Love reading other people’s financial tales? Check out more great LearnVest-exclusive personal stories.

  • CatherineClaire

    I agree that the tax codes need an overhaul. I agree that money is relative and how much you make doesn’t always translate to a more extravagant lifestyle, especially living in a super expensive city. Compared to my husband and I you are rich, but I don’t judge you for making more money than I make. You work for it. You went to school for it. Good for you guys. If I were in your shoes I would not do what so many people here are suggesting and move further from work for cheaper rent. I also would think long and hard about switching from renting to buying if affording it meant having a longer commute to the places we frequent. There is more than money at stake, there is also time (your most valuable asset). Forgive me for not having links handy, but I’m sure I’ve ready studies that show as home to work commute distances increase, health and happiness decline. So wait it out. You will get there eventually if you continue to spend wisely and live reasonably, like you say you have been. Yes, the tax system is whack but it sounds like you have it pretty good in the meantime. Be here now.

  • http://profile.yahoo.com/L6PPZQR6WHUR2VSTXXTZC7KTGM Angel

    Anyone who lives in America should pay their share of taxes. Period. If you use a road, school, hospital, public park, public transportation, sidewalk, lake, river, water, electricity, grocery store, television, etc., you should pay taxes. A flat tax or a fair tax would help level the playing field. Example – everyone age 18 and over pays 10% a year. That’s the only “fair” way for taxes to work. Don’t punish people who have achieved a certain level of success (whatever the word “success” means to you) and don’t reward people who are too lazy to get up and go to work. If America is to continue to be a melting pot, then everyone has to contribute to the pot.

  • faye

    I agree with Brendy and the Learnvest consultant (at the end of the article), they need to see a financial counselor.  They are setting themselves up for financial failure and honey I’m sorry – I understand cost of living but 250K is living pretty decent because even the author admits that they CHOOSE to live in Manhatten.  I agree that we need to look at the tax codes but people also learn to champion themselves – not just complain via articles but go to their congressmen.

  • Guest

    The article is citing a very real problem. The middle class is getting squeezed. I don’t make what they do but I also don’t live in New York City. I am single, make about $50k a year and all my savings go to paying my annual tax bill. I rent and don’t have a retirement or investment fund because I can’t afford it. Don’t just look at their numbers…there are many people who are paying taxes instead of saving or investing, or for that matter buying homes. Let’s revise the tax system so it is equitable, AND even helps the economy grow. Maybe it shouldn’t be politicians creating a plan but financial experts, economists, experts that can create the proper plan.

  • kat

    If you pay for convenience, why are you complaining? Your tax rate is so high BECAUSE you live in the state of NY. Look at your federal tax rate if you want any of us to have sympathy for you. I make 50k a year, have the same amount in student debt as my annual salary, and live in Boston, where the cost of living is still expensive, but yet my taxes are manageable, and astoundingly we are taxed at nearly identical federal rates. I couldn’t agree with you more that it is unfair that you would need to make more to pay less, but frankly, two people with that much student debt should not be spending their lives living in NYC and looking at 500K houses and then complaining that your taxes are what’s holding you back.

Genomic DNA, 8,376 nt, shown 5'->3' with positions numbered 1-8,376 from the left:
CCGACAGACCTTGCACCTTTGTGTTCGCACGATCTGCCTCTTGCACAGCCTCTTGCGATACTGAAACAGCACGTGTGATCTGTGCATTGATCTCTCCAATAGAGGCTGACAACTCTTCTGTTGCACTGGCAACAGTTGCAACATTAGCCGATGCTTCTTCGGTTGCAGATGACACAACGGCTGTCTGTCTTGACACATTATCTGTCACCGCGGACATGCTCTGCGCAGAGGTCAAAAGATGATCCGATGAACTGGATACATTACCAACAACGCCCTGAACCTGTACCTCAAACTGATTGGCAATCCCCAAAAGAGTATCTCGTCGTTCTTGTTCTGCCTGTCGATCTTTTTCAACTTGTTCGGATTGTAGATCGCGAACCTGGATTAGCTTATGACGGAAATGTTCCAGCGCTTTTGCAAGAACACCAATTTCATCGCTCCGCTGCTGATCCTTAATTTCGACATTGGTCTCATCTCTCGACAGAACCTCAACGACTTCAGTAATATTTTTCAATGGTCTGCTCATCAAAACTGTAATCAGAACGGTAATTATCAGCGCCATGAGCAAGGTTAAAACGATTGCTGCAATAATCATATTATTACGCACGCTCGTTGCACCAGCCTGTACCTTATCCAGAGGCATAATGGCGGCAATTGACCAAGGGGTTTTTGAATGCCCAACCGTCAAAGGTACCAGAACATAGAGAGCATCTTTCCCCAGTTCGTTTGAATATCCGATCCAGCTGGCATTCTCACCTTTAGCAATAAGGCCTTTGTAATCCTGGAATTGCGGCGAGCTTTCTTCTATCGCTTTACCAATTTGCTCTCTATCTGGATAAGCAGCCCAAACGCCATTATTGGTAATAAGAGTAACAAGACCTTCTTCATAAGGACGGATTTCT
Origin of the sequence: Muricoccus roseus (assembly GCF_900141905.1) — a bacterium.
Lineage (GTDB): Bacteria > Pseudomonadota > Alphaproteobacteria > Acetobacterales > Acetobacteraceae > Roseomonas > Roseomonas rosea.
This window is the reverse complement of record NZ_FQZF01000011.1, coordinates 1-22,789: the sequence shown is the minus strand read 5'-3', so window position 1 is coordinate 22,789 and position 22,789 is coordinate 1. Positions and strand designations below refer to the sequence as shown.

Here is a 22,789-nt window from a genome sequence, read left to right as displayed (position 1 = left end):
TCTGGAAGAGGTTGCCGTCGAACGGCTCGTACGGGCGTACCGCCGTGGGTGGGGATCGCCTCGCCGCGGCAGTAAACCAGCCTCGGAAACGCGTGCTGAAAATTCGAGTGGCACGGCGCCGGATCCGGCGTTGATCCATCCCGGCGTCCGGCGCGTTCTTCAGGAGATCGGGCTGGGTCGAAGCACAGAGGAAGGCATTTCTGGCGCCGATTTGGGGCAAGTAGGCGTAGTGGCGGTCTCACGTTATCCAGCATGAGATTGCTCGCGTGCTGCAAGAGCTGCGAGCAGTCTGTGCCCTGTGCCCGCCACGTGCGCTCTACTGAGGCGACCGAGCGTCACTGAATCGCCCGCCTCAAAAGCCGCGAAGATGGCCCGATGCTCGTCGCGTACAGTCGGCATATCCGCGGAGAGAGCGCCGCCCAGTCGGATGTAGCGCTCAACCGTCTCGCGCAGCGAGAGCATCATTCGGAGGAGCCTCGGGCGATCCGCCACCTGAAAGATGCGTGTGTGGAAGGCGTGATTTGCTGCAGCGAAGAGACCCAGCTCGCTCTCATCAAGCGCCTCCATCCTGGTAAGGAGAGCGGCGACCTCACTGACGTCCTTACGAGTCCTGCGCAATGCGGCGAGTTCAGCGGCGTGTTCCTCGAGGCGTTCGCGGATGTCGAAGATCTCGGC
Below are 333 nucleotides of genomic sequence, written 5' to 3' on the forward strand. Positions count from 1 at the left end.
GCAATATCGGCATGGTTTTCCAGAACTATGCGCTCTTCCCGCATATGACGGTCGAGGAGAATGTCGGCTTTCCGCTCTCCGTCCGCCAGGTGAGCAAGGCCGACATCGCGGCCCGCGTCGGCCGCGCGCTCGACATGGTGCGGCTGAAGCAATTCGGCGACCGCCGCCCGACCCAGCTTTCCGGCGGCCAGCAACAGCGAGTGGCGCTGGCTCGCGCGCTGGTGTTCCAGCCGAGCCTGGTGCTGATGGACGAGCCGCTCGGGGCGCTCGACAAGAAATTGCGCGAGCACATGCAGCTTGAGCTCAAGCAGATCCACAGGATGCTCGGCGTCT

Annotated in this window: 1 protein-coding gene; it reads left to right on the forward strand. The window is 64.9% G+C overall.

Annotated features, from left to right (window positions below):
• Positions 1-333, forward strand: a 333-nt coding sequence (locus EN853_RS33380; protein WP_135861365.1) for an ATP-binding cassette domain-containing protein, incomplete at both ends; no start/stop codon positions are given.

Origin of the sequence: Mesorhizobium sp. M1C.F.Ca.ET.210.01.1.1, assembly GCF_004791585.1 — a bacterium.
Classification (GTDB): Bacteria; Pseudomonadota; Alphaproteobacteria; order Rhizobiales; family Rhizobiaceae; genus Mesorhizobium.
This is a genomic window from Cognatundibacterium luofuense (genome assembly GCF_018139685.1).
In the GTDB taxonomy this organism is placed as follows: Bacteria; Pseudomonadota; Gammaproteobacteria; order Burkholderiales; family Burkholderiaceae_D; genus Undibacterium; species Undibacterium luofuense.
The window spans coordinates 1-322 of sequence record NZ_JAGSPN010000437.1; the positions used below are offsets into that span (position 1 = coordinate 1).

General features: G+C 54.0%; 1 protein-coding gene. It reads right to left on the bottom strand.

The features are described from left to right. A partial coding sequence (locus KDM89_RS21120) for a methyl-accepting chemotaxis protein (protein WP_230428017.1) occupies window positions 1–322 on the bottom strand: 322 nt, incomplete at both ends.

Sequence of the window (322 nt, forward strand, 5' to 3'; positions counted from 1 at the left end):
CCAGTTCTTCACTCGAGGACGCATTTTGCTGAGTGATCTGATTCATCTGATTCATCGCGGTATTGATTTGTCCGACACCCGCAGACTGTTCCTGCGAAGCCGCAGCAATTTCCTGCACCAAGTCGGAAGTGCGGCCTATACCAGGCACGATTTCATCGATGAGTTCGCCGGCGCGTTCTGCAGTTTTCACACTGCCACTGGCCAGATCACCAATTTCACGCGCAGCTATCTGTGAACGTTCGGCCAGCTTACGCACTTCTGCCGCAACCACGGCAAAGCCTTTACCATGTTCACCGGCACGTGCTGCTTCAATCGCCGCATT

• Pedro Junior DeSouza

    I think some people were missing the point here. Perhaps because they’re angry that they can’t make that, which most of us would have to come to terms with, I being included.

    I’d like to say that I completely agree and I believe that this country should make things more fair. If we’re being taxed more then we should be getting more help, as in having the prices of things go down and student loans get cheaper.

    I don’t know if that made much sense, but its the thought that your article inspired.

  • Dubbs

    A lot of you trolls are ridiculous. Why are they successful? Because they worked their asses off. Many of you do not realize how much debt one must incur to become ‘successful’ in this country. I recently became an optometrist. My loans will be entering repayment this month ( I owe $214,000+ ). I do not work full time at my job (because I cannot get hours…) and yet I am still taxed at 33%. You do the math.

  • endrightwinglunacy .

    Clearly this “accountant” doesn’t understand marginal tax rates. If you’re bumped up to the next tax bracket, you don’t pay the higher rate of tax on ALL of your income, just on the additional income that bumped you into that bracket. I cannot see how this couple paid anything like $100k in taxes, based on the information provided.

  • Adam

    Don’t you love it when people making six figures complain?